Ms. Ben claims that on October 18, 2014, at 5:30 a.m., she woke up in a bed at Shady Grove Hospital with no recollection of events after leaving MCDC. Id. Ms. Ben states that she was informed by medical staff that she was brought to the hospital, “seizing on arrival, in the back of a transport van and had been diagnosed with new onset seizure disorder due to head trauma.” Id. Ms. Ben claims that an MRI showed an enlarged vessel on the right side of her head and that she experienced multiple seizures while hospitalized. She was discharged on October 19, 2014, wearing a sling on her right arm. Id.

         Ms. Ben states that she had no history of seizures prior to her transport on October 17, 2014. Id. She claims that she continues to suffer from epilepsy and continues to take the prescription medicine Keppra, an antiepileptic, to manage seizure episodes, “which have caused more injuries over the last nearly three years.” Id. at 6-7. She also claims that she suffers emotional distress as a result of the incident. Id. at 7.

         II. Defendants' Motion

         Defendants have filed a dispositive motion arguing that: (1) Sheriff Popkin is entitled to Eleventh Amendment immunity from suits against him in his official capacity; (2) all Defendants are entitled to qualified immunity as to Ms. Ben's claims based on the lack of seat belts in the transport vehicle; and (3) Defendants were not deliberately indifferent to Ms. Ben's medical needs. ECF No. 37-1 at 10-20.

         Defendants do not dispute that Deputies Moskal and Scott were assigned to transport Ms. Ben from the Circuit Court to MCCF on October 17, 2014, while Ms. Ben was on trial for first-degree murder. Id. at 3. They also do not dispute that the transport van did not have seat belts, that Ms. Ben was the only inmate in the van, and that Deputy Moskal was driving while Deputy Scott was in the front passenger seat. Id. at 3-4.

         Defendants note that the Sheriff's policy on “Custody and Transporting Prisoners” provides that generally, deputies with custody of prisoners must “maintain a heightened degree of attentiveness, ” “be conscious of their surroundings and maintain control of any prisoner in their custody, ” and “avoid placing themselves in situations that would increase the potential for injury to themselves or the escape of a prisoner.” ECF No. 37-3 at 2 (Montgomery County Sheriff General Operational Procedures 3.02(I)(A)). With regard to transporting prisoners and use of seat belts, the policy states that “[w]hen seat belts are available, they must be used during prisoner transports.” Id. at 3 (Section 3.02(IV)(C)). This section of the policy is not inconsistent with the Federal Department of Transportation's National Highway Traffic Safety Standards, which exempt prisoner transport vehicles from the requirement of having seat belts. See ECF No. 37-4 (Fed. Reg. Vol. 78 No. 227, at 70437 §5. (Nov. 25, 2013)). The policy also addresses “Transporting Sick or Injured Prisoners, ” and provides that generally, “Deputies must seek medical attention for their prisoners as soon as possible after learning of an illness or injury requiring treatment.” ECF No. 37-3 at 4 (Section 3.02(IV)(J)(1)). Deputies are only mandated to provide immediate treatment for “life-threatening conditions (i.e. cardiac or respiratory arrest, profuse bleeding).” Id. (Section 3.02(IV)(J)(2)).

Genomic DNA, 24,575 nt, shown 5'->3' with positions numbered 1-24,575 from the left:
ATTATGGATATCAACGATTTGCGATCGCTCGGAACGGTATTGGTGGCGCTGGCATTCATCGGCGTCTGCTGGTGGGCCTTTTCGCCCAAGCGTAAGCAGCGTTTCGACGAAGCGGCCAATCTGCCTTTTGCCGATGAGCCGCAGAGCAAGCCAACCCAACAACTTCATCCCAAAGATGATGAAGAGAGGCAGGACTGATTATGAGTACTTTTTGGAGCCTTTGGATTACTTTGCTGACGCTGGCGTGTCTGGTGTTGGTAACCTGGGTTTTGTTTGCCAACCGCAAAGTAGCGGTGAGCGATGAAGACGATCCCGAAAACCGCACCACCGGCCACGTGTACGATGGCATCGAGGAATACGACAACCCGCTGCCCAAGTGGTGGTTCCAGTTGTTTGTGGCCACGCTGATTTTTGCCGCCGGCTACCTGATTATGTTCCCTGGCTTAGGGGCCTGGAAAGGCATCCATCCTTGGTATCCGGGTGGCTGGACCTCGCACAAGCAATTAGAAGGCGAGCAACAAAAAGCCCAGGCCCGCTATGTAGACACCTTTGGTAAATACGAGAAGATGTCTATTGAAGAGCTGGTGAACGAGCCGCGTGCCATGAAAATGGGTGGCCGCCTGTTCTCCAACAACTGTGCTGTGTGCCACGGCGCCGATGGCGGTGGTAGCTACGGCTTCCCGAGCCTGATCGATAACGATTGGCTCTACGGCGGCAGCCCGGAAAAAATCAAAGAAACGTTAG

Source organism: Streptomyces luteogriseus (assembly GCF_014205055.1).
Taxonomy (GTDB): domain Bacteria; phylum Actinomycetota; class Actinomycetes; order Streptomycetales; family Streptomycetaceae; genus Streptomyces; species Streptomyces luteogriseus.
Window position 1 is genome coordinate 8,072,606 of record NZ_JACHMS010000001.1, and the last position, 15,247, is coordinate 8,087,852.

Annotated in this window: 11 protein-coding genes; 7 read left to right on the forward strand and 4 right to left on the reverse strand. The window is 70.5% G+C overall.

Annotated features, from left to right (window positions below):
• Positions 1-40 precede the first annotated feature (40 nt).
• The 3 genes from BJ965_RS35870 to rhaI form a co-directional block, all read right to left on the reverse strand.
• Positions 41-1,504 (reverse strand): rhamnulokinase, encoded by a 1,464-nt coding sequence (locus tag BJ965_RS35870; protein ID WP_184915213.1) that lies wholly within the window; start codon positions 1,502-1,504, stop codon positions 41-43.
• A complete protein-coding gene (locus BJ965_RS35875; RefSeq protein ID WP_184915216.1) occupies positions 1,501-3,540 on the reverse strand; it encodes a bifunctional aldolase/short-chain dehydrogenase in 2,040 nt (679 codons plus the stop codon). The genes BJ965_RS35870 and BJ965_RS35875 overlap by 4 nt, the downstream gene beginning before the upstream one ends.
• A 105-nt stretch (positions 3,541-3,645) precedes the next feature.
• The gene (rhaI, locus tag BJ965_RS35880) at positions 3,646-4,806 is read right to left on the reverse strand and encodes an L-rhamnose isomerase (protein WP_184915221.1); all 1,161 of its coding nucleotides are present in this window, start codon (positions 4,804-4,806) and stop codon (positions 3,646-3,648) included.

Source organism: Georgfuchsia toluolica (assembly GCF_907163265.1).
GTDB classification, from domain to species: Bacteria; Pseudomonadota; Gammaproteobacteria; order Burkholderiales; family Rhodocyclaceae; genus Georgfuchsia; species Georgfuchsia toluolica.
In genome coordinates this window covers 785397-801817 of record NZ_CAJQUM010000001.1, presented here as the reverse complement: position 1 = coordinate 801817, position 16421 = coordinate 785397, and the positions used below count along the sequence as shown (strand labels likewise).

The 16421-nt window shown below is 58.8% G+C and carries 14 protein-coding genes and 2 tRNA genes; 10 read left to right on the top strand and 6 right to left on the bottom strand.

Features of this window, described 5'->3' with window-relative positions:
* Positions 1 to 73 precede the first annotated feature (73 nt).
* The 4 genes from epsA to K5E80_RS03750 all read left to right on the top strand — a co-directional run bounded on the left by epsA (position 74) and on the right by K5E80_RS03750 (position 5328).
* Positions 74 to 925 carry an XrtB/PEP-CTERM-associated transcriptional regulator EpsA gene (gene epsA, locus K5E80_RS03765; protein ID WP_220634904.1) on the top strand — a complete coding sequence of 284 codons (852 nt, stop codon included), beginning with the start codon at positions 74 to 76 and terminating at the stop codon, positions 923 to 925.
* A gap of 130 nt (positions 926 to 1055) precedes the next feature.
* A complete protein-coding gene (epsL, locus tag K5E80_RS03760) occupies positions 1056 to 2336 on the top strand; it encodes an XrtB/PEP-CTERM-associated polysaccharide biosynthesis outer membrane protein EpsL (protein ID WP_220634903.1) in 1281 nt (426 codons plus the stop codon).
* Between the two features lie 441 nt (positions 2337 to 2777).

Deputies Moskal and Scott affirm that they are aware of the Sheriff's policy for transporting prisoners. See ECF No. 37-5, ¶ 8 (Affidavit of C. Moskal); ECF No. 37-6, ¶ 7 (Affidavit of S. Scott). The Deputies state that their actions during Ms. Ben's transport on October 17, 2014, were based on balancing Ms. Ben's need for medical attention for what appeared to be a non-serious shoulder injury with the security risks associated with transporting prisoners accused of violent crimes. See ECF No. 37-5, ¶ 13; ECF No. 37-6, ¶ 12. Both deputies state that Deputy Moskal had to brake hard on Maryland Avenue to avoid a collision because the vehicle directly in front of their van abruptly stopped to make a left turn from the travel lane instead of using the left turn lane. See ECF No. 37-5, ¶ 6; ECF No. 37-6, ¶ 5. According to the Deputies, Ms. Ben struck the partition wall of the van and was asked by Deputy Scott if she was injured. See ECF No. 37-5, ¶ 7; ECF No. 37-6, ¶ 6. Ms. Ben responded that her shoulder hurt, but did not complain of any head trauma, cardiac or respiratory distress, profuse bleeding, or anything else that might be a life-threatening condition. Id. [1] With concerns of security and escape, and because Ms. Ben was not complaining of any life-threatening condition, the Deputies decided to drive to MCDC, which was only five minutes away, to assess Ms. Ben's condition in a controlled, secure environment. See ECF No. 37-5, ¶ 9; ECF No. 37-6, ¶ 8.

         At MCDC, the Deputies examined Ms. Ben, who again only stated that her shoulder was sore, [2] and determined that she did not appear to have any life-threatening injury. See ECF No. 37-5, ¶ 11; ECF No. 37-6, ¶ 10. Despite Ms. Ben's request to return to MCCF without medical attention, [3] the Deputies decided to take her to Shady Grove Hospital and left after only spending five minutes at MCDC. Id. Within 35 minutes of the incident on Maryland Avenue, the Deputies arrived at Shady Grove Hospital and Ms. Ben was receiving care from hospital staff. See ECF No. 37-5, ¶ 13; ECF No. 37-6, ¶ 12. During that time, Deputy Scott was keeping his supervisor informed of the situation. See ECF No. 37-5, ¶¶ 9, 11; ECF No. 37-6, ¶¶ 8, 10.

         The deputies' supervisor generated an incident report. See ECF No. 37-7 (Incident Report dated Oct. 17, 2014). The incident report documented the deputies' accounts of the events, including Ms. Ben's request to go back to MCCF instead of the hospital. Id. at 3. The report also indicated that after Ms. Ben's medical evaluation at the hospital, the “doctors advised the deputies there were no injuries, but that she would be admitted and kept overnight for observation as a precautionary measure.” Id. Ms. Ben was subsequently released, and she returned to the Circuit Court on Monday, October 20, 2014, for her trial, which commenced at 9:34 a.m. See No. 123240C (Cir. Ct. for Montgomery Cty.), available at[4]

         STANDARD ...